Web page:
With just a few months to go before the German general election, the conservatives took a big step in the right direction by winning the state vote in Saxony-Anhalt on Sunday. The right-wing populist AfD failed to live up to expectations.
The Christian Democrats (CDU) are growing weaker. That seems to have been the tenor of political coverage in Germany in recent months, particularly with the end of the Angela Merkel era looming this fall and the power struggle earlier this year over who would be her successor – a fight ultimately won by Armin Laschet, who is now the party’s candidate for chancellor.
But on Sunday, the CDU managed to clear its first significant hurdle on the road to the general election, set for September 26. In a state vote in Saxony-Anhalt, the center-right party emerged victorious with 37.1 percent of the vote. And perhaps more importantly, the party managed to improve by 7.3 percentage points (according to preliminary results) over its showing in 2016.
“Without the nationwide trend, this result would not have been possible,” said a satisfied Friedrich Merz, who was one of Laschet’s chief rivals for party leadership earlier this year. “It offers impressive confirmation for our chancellor candidate Armin Laschet.”
It could be that he is right. While many people have their doubts about Laschet, the governor of North Rhine-Westphalia, Germany’s most populous state, the CDU has been ticking upward in nationwide polls recently as the country begins shrugging off its collective coronavirus blues and starts opening up. Whereas Chancellor Merkel and many of her CDU ministers were being roundly pummeled in the press for all manner of corona-related missteps – and malfeasance – only a few months ago, the party appears to be inching back to health along with the rest of the country. Not only that, it also marks the first time in a string of state elections that the CDU has actually gained ground.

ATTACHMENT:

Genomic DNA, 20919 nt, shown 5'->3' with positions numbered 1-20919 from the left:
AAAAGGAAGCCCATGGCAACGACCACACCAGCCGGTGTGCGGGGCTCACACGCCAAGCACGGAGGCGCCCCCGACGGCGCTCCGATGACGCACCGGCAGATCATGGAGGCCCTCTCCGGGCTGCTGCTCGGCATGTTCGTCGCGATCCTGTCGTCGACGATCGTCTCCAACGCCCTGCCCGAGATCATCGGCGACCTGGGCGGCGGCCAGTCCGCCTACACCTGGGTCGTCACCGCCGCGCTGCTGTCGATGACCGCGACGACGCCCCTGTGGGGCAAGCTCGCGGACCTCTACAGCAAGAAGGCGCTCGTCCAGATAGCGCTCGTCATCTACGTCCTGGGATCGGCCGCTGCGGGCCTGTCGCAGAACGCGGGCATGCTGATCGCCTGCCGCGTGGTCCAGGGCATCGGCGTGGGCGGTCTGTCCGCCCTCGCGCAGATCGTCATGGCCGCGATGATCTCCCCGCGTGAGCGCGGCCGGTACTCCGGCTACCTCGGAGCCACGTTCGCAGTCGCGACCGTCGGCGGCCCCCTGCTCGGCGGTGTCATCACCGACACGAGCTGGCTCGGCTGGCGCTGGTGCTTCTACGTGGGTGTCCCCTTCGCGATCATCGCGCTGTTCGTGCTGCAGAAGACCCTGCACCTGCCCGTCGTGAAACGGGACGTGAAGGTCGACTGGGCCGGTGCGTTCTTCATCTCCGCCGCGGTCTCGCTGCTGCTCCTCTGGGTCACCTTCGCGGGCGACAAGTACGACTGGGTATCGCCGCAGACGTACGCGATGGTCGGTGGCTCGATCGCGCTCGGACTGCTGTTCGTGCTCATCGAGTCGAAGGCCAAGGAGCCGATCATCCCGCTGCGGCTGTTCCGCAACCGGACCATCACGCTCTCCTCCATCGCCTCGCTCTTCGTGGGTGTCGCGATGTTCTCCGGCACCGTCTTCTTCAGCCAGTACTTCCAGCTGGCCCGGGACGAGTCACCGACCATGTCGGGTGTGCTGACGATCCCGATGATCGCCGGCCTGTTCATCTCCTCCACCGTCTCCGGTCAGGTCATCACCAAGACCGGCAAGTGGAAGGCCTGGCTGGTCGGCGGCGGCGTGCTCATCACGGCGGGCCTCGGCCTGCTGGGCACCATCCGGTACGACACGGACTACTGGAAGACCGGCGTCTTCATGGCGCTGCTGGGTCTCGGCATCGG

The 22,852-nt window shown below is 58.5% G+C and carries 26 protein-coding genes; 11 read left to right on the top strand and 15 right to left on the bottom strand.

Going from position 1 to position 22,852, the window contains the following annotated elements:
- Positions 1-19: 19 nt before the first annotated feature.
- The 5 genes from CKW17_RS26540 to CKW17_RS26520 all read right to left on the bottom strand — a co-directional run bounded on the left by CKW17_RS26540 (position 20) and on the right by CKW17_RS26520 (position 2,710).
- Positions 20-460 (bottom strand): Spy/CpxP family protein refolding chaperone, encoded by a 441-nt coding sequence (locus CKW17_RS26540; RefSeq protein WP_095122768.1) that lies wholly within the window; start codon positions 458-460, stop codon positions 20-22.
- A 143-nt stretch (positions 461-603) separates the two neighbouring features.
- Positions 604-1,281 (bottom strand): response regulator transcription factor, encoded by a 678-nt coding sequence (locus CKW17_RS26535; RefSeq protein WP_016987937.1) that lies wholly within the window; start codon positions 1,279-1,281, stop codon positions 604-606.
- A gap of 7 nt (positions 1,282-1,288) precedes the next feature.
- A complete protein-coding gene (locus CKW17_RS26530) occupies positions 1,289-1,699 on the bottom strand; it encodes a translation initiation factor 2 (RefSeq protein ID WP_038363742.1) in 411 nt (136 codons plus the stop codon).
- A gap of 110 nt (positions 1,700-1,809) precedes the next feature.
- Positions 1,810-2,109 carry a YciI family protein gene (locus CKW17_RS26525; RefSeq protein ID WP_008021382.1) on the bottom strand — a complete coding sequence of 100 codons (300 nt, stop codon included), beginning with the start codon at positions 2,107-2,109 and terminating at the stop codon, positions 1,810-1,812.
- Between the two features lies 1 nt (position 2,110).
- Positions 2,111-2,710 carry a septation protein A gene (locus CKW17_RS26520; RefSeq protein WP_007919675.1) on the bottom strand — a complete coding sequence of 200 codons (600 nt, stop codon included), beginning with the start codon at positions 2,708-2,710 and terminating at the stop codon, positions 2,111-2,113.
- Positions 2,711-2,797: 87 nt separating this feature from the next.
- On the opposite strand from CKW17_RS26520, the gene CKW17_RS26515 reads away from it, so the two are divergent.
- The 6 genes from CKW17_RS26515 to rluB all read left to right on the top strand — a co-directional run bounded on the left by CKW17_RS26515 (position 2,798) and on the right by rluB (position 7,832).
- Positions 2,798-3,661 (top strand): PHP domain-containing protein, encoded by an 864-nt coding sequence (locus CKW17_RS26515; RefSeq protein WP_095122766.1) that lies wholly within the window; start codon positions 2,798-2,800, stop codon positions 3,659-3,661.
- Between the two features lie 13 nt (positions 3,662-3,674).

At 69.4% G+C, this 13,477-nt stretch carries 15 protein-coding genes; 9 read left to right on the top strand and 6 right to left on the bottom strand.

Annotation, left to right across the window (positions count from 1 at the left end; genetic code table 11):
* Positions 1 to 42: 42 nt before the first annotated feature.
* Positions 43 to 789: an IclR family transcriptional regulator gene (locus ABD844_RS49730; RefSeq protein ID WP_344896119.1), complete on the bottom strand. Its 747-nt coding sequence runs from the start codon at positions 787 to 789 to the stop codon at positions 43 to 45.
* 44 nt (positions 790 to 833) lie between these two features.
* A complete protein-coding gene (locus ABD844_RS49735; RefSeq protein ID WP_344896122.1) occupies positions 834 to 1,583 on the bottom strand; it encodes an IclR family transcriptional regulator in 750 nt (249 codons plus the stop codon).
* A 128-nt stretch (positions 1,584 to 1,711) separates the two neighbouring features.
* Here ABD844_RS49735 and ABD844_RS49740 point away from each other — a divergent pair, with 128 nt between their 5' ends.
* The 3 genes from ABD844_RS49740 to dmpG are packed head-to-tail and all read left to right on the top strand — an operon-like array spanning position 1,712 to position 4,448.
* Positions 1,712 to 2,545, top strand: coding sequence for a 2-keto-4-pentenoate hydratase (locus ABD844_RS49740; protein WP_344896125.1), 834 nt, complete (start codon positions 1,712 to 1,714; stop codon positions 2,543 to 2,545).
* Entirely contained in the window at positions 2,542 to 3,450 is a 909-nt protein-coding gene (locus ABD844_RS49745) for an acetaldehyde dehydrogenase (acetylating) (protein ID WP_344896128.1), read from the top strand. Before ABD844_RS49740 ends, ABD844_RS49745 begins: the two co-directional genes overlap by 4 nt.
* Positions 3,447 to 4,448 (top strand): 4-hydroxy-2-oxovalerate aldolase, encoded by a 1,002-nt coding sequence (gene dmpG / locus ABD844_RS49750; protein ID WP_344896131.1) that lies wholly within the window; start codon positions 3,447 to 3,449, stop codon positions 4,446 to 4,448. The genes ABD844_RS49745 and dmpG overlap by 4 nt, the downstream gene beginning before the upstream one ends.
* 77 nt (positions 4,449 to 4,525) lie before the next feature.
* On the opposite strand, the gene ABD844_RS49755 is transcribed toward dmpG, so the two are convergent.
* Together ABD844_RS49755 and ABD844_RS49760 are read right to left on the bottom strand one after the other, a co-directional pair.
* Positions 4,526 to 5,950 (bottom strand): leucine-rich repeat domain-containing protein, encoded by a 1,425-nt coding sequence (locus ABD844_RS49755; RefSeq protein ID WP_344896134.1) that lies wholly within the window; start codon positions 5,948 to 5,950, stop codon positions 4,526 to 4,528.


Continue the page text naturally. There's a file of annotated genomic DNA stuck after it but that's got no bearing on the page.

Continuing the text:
Perhaps even better news for the CDU is the weak showing of the Green Party. Widely seen as the Christian Democrats’ primary rival heading into this fall, the Greens were looking for some indication that their traditionally weak presence in eastern Germany was a thing of the past. With a showing of just 5.9 percent in Saxony-Anhalt on Sunday, though, that argument will be a difficult one to make. Moreover, the party appears to have improved by just 0.7 percentage points over 2016 elections in the state. If Green chancellor candidate Annalena Baerbock wants to end up in the Chancellery, in other words, she will most likely have to do it without much support from eastern Germany.
The Right Wing Loses Ground
Beyond the election’s possible implications for the general election in the autumn, though, perhaps the most important outcome of the Saxony-Anhalt vote is the showing of the right-wing extremist party Alternative for Germany. A 20.8 percent result is disturbingly high for a right-wing party like the AfD, but the result is 3.5 percentage points short of 2016 and – more importantly – a far cry from the crowing within the party, which had its sights set on replacing the CDU as the strongest political power in the state.
Even with the clear CDU victory of the AfD, though, the right-wing radicals will remain a thorn in the side of the conservatives. The CDU, under state leader Reiner Haseloff, will have to form a coalition to achieve a majority in the state parliament. And with the Greens and the center-left Social Democrats (SPD – 8.4 percent) performing poorly, it isn’t entirely clear what such a governing alliance might look like. Still, voices from within the CDU on Sunday evening made it clear that the party is emerging from the election with a fresh sense of self-confidence. “We are the bulwark against the AfD,” said senior state CDU politician Siegfried Borgwardt on Sunday. “I don’t need any tutoring from other states or from Berlin.”
On the opposite end of the confidence scale, however, is the far-left Left Party. With some roots in the former communist party of East Germany, the Left Party had long been able to count on solid results in the states of eastern Germany. Sunday, though, made clear that that is no longer the case. The Left Party managed just 11 percent, down 5.3 percentage points from 2016 and 13.7 points from 2011. “It is a defeat for the entire Left Party,” said national party head Susanne Hennig-Wellsow on Sunday. “Nothing good can be said about it.”
Now, the party finds itself battling for any future at all. If the Left Party loses its support in eastern Germany, it is hard to imagine it finding much success in the general election. “The east has frequently saved us in recent years,” says senior Left Party member Maximilian Becker. If that is no longer the case, the general election “could be extremely uncomfortable.” The result in Saxony-Anhalt, he says, is nothing short of “dramatic.”